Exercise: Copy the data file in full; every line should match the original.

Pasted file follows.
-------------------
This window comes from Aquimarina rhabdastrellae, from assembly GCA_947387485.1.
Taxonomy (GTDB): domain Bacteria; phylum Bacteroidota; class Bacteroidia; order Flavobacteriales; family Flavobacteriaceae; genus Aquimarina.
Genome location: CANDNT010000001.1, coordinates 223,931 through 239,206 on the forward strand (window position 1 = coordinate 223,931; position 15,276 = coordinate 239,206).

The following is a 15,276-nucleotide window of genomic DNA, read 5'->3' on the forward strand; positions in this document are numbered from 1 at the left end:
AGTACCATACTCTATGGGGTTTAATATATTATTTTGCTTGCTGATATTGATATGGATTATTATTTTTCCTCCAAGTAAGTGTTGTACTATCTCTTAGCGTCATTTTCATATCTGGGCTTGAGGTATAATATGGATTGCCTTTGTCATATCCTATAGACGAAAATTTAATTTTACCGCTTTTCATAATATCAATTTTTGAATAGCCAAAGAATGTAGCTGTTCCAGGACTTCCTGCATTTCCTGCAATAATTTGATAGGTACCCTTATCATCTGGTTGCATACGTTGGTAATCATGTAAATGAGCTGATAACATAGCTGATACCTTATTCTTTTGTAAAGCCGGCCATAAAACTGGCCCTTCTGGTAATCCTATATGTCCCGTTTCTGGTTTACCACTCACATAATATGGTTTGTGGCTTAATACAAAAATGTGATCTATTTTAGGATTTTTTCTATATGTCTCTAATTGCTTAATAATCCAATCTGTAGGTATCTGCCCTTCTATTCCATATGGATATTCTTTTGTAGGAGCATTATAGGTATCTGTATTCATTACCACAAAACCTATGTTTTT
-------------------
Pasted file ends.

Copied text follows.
This window comes from Aquimarina rhabdastrellae, from assembly GCA_947387485.1.
Taxonomy (GTDB): domain Bacteria; phylum Bacteroidota; class Bacteroidia; order Flavobacteriales; family Flavobacteriaceae; genus Aquimarina.
Genome location: CANDNT010000001.1, coordinates 223,931 through 239,206 on the forward strand (window position 1 = coordinate 223,931; position 15,276 = coordinate 239,206).

The following is a 15,276-nucleotide window of genomic DNA, read 5'->3' on the forward strand; positions in this document are numbered from 1 at the left end:
AGTACCATACTCTATGGGGTTTAATATATTATTTTGCTTGCTGATATTGATATGGATTATTATTTTTCCTCCAAGTAAGTGTTGTACTATCTCTTAGCGTCATTTTCATATCTGGGCTTGAGGTATAATATGGATTGCCTTTGTCATATCCTATAGACGAAAATTTAATTTTACCGCTTTTCATAATATCAATTTTTGAATAGCCAAAGAATGTAGCTGTTCCAGGACTTCCTGCATTTCCTGCAATAATTTGATAGGTACCCTTATCATCTGGTTGCATACGTTGGTAATCATGTAAATGAGCTGATAACATAGCTGATACCTTATTCTTTTGTAAAGCCGGCCATAAAACTGGCCCTTCTGGTAATCCTATATGTCCCGTTTCTGGTTTACCACTCACATAATATGGTTTGTGGCTTAATACAAAAATGTGATCTATTTTAGGATTTTTTCTATATGTCTCTAATTGCTTAATAATCCAATCTGTAGGTATCTGCCCTTCTATTCCATATGGATATTCTTTTGTAGGAGCATTATAGGTATCTGTATTCATTACCACAAAACCTATGTTTTT